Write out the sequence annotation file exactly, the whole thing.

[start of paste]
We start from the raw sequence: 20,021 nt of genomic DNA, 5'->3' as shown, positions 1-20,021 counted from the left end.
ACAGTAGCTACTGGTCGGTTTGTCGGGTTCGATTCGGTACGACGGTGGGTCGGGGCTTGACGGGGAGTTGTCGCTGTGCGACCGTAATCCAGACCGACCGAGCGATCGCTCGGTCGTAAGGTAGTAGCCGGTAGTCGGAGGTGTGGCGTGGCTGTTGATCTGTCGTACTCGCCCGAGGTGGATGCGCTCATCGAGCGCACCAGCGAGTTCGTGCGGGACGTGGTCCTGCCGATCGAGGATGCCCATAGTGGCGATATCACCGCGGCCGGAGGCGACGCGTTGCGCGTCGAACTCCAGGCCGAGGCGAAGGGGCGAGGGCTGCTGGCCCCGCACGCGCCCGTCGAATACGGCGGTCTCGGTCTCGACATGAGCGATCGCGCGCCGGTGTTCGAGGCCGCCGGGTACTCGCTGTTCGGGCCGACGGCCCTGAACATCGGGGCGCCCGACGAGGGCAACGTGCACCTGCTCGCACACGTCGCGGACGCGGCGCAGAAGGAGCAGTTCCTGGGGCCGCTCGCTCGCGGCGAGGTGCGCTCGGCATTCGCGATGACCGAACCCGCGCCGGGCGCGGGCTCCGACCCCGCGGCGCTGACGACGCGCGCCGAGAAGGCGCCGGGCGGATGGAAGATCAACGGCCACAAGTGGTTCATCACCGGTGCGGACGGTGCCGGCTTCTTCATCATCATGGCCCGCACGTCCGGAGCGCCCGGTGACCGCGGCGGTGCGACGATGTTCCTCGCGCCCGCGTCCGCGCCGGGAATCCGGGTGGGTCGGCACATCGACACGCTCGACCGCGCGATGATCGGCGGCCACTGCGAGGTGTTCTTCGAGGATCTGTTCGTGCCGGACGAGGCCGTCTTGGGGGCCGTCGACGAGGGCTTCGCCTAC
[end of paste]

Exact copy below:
We start from the raw sequence: 20,021 nt of genomic DNA, 5'->3' as shown, positions 1-20,021 counted from the left end.
ACAGTAGCTACTGGTCGGTTTGTCGGGTTCGATTCGGTACGACGGTGGGTCGGGGCTTGACGGGGAGTTGTCGCTGTGCGACCGTAATCCAGACCGACCGAGCGATCGCTCGGTCGTAAGGTAGTAGCCGGTAGTCGGAGGTGTGGCGTGGCTGTTGATCTGTCGTACTCGCCCGAGGTGGATGCGCTCATCGAGCGCACCAGCGAGTTCGTGCGGGACGTGGTCCTGCCGATCGAGGATGCCCATAGTGGCGATATCACCGCGGCCGGAGGCGACGCGTTGCGCGTCGAACTCCAGGCCGAGGCGAAGGGGCGAGGGCTGCTGGCCCCGCACGCGCCCGTCGAATACGGCGGTCTCGGTCTCGACATGAGCGATCGCGCGCCGGTGTTCGAGGCCGCCGGGTACTCGCTGTTCGGGCCGACGGCCCTGAACATCGGGGCGCCCGACGAGGGCAACGTGCACCTGCTCGCACACGTCGCGGACGCGGCGCAGAAGGAGCAGTTCCTGGGGCCGCTCGCTCGCGGCGAGGTGCGCTCGGCATTCGCGATGACCGAACCCGCGCCGGGCGCGGGCTCCGACCCCGCGGCGCTGACGACGCGCGCCGAGAAGGCGCCGGGCGGATGGAAGATCAACGGCCACAAGTGGTTCATCACCGGTGCGGACGGTGCCGGCTTCTTCATCATCATGGCCCGCACGTCCGGAGCGCCCGGTGACCGCGGCGGTGCGACGATGTTCCTCGCGCCCGCGTCCGCGCCGGGAATCCGGGTGGGTCGGCACATCGACACGCTCGACCGCGCGATGATCGGCGGCCACTGCGAGGTGTTCTTCGAGGATCTGTTCGTGCCGGACGAGGCCGTCTTGGGGGCCGTCGACGAGGGCTTCGCCTAC